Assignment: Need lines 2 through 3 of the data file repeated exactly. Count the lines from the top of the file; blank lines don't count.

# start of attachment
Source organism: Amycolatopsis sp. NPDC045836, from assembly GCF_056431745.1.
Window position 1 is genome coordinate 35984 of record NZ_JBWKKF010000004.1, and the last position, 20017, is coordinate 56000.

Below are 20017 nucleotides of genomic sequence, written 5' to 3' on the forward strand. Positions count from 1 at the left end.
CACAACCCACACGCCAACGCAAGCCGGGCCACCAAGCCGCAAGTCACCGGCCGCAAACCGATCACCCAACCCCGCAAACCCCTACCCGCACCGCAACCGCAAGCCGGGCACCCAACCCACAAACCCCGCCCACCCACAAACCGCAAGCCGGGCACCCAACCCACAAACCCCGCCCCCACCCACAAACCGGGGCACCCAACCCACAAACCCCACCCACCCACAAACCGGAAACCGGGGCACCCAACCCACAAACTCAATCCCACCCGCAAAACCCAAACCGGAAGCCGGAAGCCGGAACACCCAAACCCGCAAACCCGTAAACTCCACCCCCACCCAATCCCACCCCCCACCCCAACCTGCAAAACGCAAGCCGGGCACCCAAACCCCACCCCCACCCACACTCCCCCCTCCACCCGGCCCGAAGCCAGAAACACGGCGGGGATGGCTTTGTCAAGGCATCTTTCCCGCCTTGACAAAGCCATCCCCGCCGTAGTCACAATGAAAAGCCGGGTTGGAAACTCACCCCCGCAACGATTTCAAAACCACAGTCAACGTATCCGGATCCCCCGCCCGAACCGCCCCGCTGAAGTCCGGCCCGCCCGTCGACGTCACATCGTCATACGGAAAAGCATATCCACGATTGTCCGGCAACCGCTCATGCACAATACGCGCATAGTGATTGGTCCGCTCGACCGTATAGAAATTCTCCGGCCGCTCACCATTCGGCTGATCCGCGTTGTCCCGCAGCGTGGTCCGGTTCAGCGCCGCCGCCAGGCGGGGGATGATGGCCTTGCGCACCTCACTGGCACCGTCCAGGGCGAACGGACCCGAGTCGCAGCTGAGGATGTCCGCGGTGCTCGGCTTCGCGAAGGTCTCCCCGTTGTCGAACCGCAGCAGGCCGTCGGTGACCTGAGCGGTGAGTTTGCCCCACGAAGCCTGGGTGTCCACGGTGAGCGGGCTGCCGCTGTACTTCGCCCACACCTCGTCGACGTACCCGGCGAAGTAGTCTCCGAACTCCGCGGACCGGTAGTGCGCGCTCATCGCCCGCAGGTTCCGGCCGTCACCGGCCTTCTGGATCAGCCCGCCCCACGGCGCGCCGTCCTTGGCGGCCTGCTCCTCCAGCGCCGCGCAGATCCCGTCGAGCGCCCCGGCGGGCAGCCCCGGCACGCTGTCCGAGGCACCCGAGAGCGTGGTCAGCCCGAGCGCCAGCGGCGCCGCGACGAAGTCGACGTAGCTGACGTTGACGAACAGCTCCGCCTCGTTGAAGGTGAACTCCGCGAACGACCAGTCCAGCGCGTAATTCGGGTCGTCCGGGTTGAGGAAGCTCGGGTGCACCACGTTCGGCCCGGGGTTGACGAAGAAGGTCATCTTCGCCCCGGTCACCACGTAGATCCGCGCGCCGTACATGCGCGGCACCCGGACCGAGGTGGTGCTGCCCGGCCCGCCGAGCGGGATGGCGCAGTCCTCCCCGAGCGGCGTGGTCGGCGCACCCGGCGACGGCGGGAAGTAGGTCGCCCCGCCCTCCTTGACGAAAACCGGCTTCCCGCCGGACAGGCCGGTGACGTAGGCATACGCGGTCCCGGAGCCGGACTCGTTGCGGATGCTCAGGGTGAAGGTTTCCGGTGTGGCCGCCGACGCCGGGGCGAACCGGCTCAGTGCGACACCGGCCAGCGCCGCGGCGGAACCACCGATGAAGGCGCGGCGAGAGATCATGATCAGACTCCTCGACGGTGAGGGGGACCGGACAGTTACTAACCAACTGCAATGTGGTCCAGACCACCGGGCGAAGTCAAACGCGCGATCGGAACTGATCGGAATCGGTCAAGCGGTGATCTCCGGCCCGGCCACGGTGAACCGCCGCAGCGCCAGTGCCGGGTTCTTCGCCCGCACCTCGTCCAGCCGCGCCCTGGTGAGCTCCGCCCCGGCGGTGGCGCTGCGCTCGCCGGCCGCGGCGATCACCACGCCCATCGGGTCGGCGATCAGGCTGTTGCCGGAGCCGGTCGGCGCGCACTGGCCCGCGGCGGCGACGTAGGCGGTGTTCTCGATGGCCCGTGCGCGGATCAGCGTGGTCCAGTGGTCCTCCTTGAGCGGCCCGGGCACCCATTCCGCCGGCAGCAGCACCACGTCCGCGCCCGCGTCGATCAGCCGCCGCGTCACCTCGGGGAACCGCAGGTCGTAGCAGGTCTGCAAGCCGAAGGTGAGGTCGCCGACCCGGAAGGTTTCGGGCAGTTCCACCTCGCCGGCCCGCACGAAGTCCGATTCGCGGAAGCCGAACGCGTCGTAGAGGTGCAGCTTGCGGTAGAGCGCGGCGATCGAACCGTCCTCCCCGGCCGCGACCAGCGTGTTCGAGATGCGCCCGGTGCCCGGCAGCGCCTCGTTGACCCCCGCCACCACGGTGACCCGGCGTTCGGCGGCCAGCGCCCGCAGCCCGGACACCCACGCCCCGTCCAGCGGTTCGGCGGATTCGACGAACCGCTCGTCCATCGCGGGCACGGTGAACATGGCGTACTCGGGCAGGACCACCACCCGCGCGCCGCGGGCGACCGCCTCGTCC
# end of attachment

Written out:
Window position 1 is genome coordinate 35984 of record NZ_JBWKKF010000004.1, and the last position, 20017, is coordinate 56000.

Below are 20017 nucleotides of genomic sequence, written 5' to 3' on the forward strand. Positions count from 1 at the left end.